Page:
The conclusions are stark. In contrast to received wisdom, direct maternal deaths were less frequent than indirect ones, with infectious diseases accounting for half of all deaths. Effective treatments for the leading infectious diseases are available, as are preventive measures against malaria and pneumococcal disease. Nonetheless, it should be noted that the overall commonest cause of death was still haemorrhage, which represents a failure of the local health care systems (in terms of measures such as provision of safe blood transfusion and adequate obstetric care) .
Strengths and Limitations of the Study
The study combined a review of the medical records with autopsy and laboratory data, to provide final causes of death in the majority of maternal deaths over a recent two-year period. This was a unique achievement for an African country.
A problem for such studies is correlating the often limited clinical data with objective autopsy and histopathology to come up with a final cause of death. The process can be subjective , and thus it is reassuring that 6% of the maternal deaths examined were labelled as “unknown cause” rather than forced artificially into more certain categories. Case definitions are another problem in this type of study. Some might consider “pyogenic pneumonia and meningitis” to fall within the compass of HIV-related disease, which would make HIV disease the commonest cause of death. Sepsis is difficult to identify precisely without ante-mortem and post-mortem blood cultures (these were not available), which can lead to clinical over-estimation of the condition and pathological underestimation, since there are no specific pathological features of sepsis . And is sepsis in those with HIV necessarily worsened by HIV?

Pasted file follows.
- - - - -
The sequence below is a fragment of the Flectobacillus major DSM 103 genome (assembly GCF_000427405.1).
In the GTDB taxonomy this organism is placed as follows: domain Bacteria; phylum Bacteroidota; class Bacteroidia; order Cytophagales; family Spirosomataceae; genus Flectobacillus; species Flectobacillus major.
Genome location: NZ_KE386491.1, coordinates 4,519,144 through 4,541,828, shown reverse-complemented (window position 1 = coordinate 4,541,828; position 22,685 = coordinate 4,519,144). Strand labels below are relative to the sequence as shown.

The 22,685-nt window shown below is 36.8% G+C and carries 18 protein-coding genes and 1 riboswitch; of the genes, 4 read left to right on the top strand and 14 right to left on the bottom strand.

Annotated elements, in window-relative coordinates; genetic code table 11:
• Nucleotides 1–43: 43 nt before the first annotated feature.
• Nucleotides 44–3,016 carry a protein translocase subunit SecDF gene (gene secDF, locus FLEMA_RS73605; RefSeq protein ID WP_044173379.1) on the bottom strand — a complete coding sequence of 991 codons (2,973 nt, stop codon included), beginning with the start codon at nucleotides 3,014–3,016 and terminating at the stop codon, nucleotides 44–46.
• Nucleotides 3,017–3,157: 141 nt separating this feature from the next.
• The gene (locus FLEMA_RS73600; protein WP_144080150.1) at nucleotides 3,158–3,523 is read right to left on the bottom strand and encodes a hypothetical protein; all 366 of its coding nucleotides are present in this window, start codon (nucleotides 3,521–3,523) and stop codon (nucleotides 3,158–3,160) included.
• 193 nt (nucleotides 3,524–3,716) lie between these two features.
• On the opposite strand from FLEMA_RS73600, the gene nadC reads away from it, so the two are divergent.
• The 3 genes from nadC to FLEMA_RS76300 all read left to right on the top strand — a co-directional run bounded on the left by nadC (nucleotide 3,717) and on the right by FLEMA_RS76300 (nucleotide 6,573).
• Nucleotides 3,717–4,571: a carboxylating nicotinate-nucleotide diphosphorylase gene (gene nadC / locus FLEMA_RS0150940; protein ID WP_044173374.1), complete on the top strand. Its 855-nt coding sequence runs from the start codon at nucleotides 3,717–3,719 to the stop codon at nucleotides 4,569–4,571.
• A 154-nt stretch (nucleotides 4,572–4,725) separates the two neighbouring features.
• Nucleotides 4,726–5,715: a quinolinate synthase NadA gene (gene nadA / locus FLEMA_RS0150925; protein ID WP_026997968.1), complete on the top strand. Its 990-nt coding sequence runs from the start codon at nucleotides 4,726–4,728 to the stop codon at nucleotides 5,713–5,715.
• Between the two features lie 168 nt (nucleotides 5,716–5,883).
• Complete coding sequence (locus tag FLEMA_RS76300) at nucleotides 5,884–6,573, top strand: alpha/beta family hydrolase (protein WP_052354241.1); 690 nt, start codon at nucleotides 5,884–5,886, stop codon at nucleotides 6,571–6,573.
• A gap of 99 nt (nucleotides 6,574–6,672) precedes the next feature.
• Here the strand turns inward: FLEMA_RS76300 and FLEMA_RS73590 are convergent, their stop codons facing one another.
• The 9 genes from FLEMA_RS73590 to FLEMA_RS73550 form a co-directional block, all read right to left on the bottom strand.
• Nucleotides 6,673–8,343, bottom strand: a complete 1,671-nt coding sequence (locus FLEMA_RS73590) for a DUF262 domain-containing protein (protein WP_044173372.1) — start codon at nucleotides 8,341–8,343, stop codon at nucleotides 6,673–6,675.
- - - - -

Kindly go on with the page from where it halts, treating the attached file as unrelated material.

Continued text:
The most important limitation is geographical. Most maternal deaths in poor countries happen away from the big hospitals , making referral centre data inevitably unrepresentative. Haemorrhage from difficult and obstructed deliveries, with no access to expert assistance, may still be the single most important cause of maternal death. Such women do not make it alive to the referral hospitals.
Implications and Next Steps
Malaria was carefully defined in the study, and the data will contribute to the debate on the complex associations between maternal death, malaria, and HIV. HIV (particularly with tuberculosis) needs to be considered even more carefully in the management of pregnancy in areas of high HIV endemicity.
We still need a truly representative multi-disciplinary study (i.e., with pathology) of maternal death in poor countries, with and without HIV. Only then will there be a more informed debate on the critical question: where do you put the money if you want to reduce maternal death ? Into broad decentralised provision of better (but low-tech) antenatal and midwifery care? Or into hospitals, which have the capacity to intervene quickly and successfully when things go wrong, with the aim of having most or all deliveries eventually take place there? Pathology data here could truly influence national and international policy.